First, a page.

I grew up in the San Francisco Bay Area during the 60’s and 70’s. It was the heyday of the hippie movement and the beginning of today’s health food practices. A man named Euell Gibbons was touting the virtues of raw foods and whole grains. People were moving away from the cities and establishing communal farms. It was a time of change, rebellion, protest, open love, drugs, rock and roll music, and challenging the practices of our parent’s generation. Much of it thankfully passed me by, but I am still a child of that era. In hindsight, it was similar to the changes that occurred during the Roaring Twenties with young people forcing modifications to the mores of the day.
My friends and I witnessed the first Earth Day, the identification of noise pollution, the first man walking on the moon and, unfortunately, we experienced many public assassinations and our country’s first televised war. Most of my friends wore POW bracelets and attended protest rallies, and though we were politically aware, we were still young friends looking for good times. We spent many weekends enjoying incredible music at Days on the Green. It was a confusing and disturbing time, as well as an exciting time. We are a generation born of change and nonconformity. And all of that shaped the generation that now runs this country.
At the same time, in Berkeley, California, in addition to the war protests and People’s Park sit-ins, a new food initiative was born. Alice Waters, along with countless others, decided that the convenience foods of the 50’s were not the way people should eat. Following the lead of earlier generations here and in Europe, they believed in fresh foods, eaten the same day they were picked from a local farm or yard. They knew that if people could taste the difference they would understand the passion behind organic produce and humanely raised animals. It was the dawning of a new awareness, one we are gratefully enjoying the fruits of today.
One of the most popular foods of that era was granola. Unlike the first of its kind, granola these days are vastly improved from the dry and flavorless animal fodder you may think of. Granola is far more versatile than most people realize. You can eat it as cereal of course, but you can also make beautiful layered parfaits with yogurt and fresh fruit, perfect in the morning or as a snack anytime of the day. If you really want to be decadent, use vanilla ice cream instead of yogurt! You can use it to top a fruit crisp or crumble, make granola bars with it, or use it as the base for healthy cookies. Think outside the (cereal) box and get creative with this delicious blend of grains, nuts, and fruits.
Fast forward to today. When The Artist and I go to Lake Tahoe, our favorite place to visit is the PlumpJack Inn, located at the base of Squaw Valley. It is small and intimate with a wonderful restaurant and access to all the fun activities in Olympic Village. Every morning they provide a hearty breakfast which includes this amazing granola. Full of delicious and healthy grains, nuts, and fruits, it keeps our tummies filled during hikes on the mountain, a day of skiing or exploring at the Lake.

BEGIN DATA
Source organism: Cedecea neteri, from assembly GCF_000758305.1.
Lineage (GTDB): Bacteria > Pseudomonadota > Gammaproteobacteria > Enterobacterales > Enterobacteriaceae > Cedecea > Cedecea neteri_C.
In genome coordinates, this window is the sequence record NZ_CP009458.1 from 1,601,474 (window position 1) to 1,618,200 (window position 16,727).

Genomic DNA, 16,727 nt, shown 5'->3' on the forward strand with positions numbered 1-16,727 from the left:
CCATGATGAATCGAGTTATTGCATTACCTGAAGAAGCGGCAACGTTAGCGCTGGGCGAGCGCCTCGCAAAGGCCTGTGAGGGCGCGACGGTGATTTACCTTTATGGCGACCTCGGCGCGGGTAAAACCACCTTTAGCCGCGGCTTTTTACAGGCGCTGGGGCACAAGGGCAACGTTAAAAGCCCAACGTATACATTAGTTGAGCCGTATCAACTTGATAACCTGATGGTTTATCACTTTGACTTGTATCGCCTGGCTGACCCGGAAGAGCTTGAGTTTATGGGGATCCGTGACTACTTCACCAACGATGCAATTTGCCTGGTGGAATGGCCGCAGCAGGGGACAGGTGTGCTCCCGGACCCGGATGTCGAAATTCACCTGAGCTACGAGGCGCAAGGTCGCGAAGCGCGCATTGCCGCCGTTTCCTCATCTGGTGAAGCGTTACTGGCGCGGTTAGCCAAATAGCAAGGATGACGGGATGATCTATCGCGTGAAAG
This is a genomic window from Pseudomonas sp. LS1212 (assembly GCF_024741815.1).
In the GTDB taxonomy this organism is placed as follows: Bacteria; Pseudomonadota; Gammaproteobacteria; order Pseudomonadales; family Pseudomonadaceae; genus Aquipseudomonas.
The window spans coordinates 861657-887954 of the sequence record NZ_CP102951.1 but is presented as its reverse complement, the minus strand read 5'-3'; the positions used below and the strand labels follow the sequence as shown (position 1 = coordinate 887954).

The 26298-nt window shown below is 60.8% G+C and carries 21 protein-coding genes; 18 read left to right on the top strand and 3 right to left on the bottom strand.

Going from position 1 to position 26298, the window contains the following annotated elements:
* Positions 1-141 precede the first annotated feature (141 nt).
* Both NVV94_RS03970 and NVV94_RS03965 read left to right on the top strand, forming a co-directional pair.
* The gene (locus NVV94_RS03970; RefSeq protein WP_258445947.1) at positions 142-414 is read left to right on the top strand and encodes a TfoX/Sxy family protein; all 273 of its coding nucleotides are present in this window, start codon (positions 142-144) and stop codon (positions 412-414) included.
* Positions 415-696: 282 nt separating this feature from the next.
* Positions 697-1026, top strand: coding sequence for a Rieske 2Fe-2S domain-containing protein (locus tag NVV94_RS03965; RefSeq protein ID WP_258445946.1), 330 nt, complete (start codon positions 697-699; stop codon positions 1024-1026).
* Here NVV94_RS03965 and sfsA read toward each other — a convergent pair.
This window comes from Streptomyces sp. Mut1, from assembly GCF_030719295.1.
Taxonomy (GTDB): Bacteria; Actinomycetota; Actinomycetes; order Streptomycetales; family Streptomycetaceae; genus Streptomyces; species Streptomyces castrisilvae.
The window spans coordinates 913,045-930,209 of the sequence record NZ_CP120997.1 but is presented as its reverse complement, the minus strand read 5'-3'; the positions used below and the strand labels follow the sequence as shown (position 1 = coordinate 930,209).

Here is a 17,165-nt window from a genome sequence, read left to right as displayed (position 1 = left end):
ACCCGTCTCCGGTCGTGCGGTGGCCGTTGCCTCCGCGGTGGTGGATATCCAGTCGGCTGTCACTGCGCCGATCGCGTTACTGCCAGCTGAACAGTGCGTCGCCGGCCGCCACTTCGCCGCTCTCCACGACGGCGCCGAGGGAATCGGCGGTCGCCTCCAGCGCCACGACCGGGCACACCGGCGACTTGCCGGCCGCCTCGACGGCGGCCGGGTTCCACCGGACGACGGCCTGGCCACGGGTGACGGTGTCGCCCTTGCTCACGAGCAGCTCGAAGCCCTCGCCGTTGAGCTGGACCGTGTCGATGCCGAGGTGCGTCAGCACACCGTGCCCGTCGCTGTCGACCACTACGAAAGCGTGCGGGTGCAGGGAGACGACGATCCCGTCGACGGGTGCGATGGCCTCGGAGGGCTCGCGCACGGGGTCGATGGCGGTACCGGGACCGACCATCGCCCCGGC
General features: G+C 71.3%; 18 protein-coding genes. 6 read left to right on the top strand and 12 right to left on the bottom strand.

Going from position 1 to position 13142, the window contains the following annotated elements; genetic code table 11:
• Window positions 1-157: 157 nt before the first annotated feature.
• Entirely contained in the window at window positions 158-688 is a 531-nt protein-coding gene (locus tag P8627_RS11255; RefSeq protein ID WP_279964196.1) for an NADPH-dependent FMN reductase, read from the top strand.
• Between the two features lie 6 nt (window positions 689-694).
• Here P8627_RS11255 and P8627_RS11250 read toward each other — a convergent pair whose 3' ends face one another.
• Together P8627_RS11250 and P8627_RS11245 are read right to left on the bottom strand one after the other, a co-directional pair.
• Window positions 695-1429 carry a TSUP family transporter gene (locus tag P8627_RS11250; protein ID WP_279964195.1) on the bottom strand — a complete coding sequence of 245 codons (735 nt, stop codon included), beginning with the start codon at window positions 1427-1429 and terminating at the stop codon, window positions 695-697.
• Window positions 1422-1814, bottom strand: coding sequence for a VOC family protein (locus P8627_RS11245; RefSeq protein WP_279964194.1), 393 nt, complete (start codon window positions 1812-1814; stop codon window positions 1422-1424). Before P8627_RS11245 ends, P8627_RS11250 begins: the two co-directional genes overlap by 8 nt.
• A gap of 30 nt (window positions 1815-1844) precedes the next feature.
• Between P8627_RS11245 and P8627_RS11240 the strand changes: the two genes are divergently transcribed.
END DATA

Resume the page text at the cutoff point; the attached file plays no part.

This crunchy, fruity, cinnamon-scented wake-me-up also makes a great mid-day snack – with milk and fresh fruit, or simply on its own. In Tahoe it serves well as a trail mix during an alpine hike. Or try it as a topping for ice cream. Feel free to change up the ingredients to utilize what you have on hand or to cater to your family’s tastes.
The Artist and I look forward to our vacations at Lake Tahoe and enjoy the laid-back nature of the people. We relish the natural beauty of the area and we can’t wait to get PlumpJack’s granola for breakfast. It is the perfect way to start the day!
Jane’s Tips and Hints:
There is one step where many people make a mistake in making granola. You must never add the dried fruits until the very end. If you bake them along with the grains and nuts they become hard as rocks and you can actually break a tooth on them. Resist the urge to add them at the beginning, and only toss them in once you have taken the rest of the granola from the oven, or bake for no more than 15 minutes at the most. Also, golden raisins are much moister than dried black raisins and work extremely well in this cereal.
- 3/4 cup (1-1/2 sticks) unsalted butter
- 1 cup honey
- 1 cup maple syrup
- 1/2 cup light corn syrup, or Lyle’s Golden Syrup
- 4 cups rolled oats
- 1/2 cup shredded coconut
- 1/2 cup chopped pecans
- 1/2 cup slivered or sliced almonds
- 1/4 cup sesame seeds
- 1/4 cup flax or millet seeds
- 1/4 cup unsweetened wheat germ
- 3/4 tsp ground cinnamon
- 1/2 tsp coarse salt
- 2 tbsp canola oil
- 1-1/2 cups mixed dried fruit (any blend of golden raisins, cherries, cranberries, etc.)
- 1 cup maple syrup
- Preheat oven to 350°F.
- In a large saucepan, combine the butter, honey, maple syrup, and corn syrup and slowly bring to a boil over medium heat. Reduce heat and simmer for 5 minutes, stirring frequently. (Watch carefully – the liquid tends to boil over). Combine the oats, coconut, nuts, sesame and flax seeds, wheat germ, cinnamon and salt in a large bowl. Pour the hot syrup mixture over the dry ingredients and mix thoroughly.
- Lightly oil the surface of a large baking pan with the canola oil, wiping off any excess with a paper towel. Spread the granola mixture evenly onto the baking pan and bake for 25 minutes, stirring occasionally to prevent sticking or large clumps from forming. Remove from the oven and stir in the dried fruit, mixing it evenly. Return to the oven and bake until golden brown, about 15 to 20 more minutes.
- Let cool completely before transferring it to an airtight container. Will hold up to three weeks.
- Yield: about 2-1/2 quarts